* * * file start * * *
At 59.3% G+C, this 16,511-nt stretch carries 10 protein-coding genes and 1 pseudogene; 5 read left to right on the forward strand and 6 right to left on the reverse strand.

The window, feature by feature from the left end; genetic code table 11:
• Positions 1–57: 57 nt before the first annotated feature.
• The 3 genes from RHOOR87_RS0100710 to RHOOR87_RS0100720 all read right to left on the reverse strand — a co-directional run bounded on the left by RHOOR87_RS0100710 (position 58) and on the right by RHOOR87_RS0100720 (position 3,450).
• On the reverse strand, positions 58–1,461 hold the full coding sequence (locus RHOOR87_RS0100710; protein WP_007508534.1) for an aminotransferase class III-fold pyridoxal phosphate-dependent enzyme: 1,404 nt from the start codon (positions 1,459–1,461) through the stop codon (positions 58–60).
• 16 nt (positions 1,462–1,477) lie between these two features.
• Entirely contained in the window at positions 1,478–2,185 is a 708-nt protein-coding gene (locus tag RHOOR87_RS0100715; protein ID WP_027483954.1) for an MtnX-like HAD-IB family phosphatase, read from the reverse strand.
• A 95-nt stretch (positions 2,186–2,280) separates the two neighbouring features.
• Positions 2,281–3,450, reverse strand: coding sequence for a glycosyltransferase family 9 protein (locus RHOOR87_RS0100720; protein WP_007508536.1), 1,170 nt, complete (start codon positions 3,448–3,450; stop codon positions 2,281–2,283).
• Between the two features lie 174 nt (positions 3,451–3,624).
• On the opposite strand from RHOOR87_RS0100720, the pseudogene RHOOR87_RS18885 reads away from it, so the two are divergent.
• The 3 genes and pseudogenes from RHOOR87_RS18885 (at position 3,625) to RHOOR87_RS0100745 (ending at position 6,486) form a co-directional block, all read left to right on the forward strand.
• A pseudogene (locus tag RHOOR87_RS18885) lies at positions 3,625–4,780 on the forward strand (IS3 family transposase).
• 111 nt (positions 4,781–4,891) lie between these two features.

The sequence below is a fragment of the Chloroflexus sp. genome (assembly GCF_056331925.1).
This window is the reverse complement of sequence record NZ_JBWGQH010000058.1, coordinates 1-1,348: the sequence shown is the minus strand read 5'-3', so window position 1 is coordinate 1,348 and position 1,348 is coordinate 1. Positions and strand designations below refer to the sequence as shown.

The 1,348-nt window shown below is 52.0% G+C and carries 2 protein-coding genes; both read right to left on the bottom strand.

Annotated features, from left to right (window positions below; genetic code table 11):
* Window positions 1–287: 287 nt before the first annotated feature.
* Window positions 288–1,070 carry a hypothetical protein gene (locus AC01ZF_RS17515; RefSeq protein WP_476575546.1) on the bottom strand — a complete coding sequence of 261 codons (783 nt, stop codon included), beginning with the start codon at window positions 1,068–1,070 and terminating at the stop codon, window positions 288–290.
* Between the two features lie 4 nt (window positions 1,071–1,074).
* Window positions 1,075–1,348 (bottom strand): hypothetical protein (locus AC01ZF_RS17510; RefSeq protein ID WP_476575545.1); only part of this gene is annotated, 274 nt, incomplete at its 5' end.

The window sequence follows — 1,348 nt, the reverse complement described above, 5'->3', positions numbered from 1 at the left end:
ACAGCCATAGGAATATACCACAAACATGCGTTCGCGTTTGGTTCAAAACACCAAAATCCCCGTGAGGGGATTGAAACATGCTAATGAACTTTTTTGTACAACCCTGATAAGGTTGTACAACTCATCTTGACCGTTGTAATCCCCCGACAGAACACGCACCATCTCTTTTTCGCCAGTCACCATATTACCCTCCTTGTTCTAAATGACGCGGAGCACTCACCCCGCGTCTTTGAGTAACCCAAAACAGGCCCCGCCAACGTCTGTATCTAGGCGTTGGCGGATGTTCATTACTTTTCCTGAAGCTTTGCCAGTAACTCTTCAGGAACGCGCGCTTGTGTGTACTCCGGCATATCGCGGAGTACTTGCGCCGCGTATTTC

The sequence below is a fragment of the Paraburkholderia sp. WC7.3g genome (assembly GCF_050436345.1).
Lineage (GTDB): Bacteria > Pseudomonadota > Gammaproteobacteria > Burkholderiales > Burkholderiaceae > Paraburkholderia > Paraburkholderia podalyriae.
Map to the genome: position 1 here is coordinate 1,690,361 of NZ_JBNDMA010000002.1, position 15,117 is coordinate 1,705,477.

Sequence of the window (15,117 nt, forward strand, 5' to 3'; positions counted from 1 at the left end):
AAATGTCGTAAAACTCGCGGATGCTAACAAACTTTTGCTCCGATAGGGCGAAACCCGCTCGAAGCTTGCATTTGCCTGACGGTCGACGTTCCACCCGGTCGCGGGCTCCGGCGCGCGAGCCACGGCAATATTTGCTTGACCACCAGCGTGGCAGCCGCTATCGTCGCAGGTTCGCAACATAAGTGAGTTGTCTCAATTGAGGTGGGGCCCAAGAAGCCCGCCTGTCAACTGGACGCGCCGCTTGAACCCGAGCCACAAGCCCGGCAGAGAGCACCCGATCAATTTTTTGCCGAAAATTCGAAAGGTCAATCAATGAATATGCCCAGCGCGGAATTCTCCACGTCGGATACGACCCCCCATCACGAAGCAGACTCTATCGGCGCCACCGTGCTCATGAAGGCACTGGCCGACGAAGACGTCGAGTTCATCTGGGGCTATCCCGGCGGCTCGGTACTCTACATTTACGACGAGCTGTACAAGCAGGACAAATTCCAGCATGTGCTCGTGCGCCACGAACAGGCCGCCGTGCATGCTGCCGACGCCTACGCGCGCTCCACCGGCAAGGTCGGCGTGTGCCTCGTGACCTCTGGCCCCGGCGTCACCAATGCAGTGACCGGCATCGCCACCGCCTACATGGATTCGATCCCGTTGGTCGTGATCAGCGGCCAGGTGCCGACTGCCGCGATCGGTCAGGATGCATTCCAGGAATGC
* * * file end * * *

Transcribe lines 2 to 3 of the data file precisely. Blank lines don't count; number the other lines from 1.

The window, feature by feature from the left end; genetic code table 11:
• Positions 1–57: 57 nt before the first annotated feature.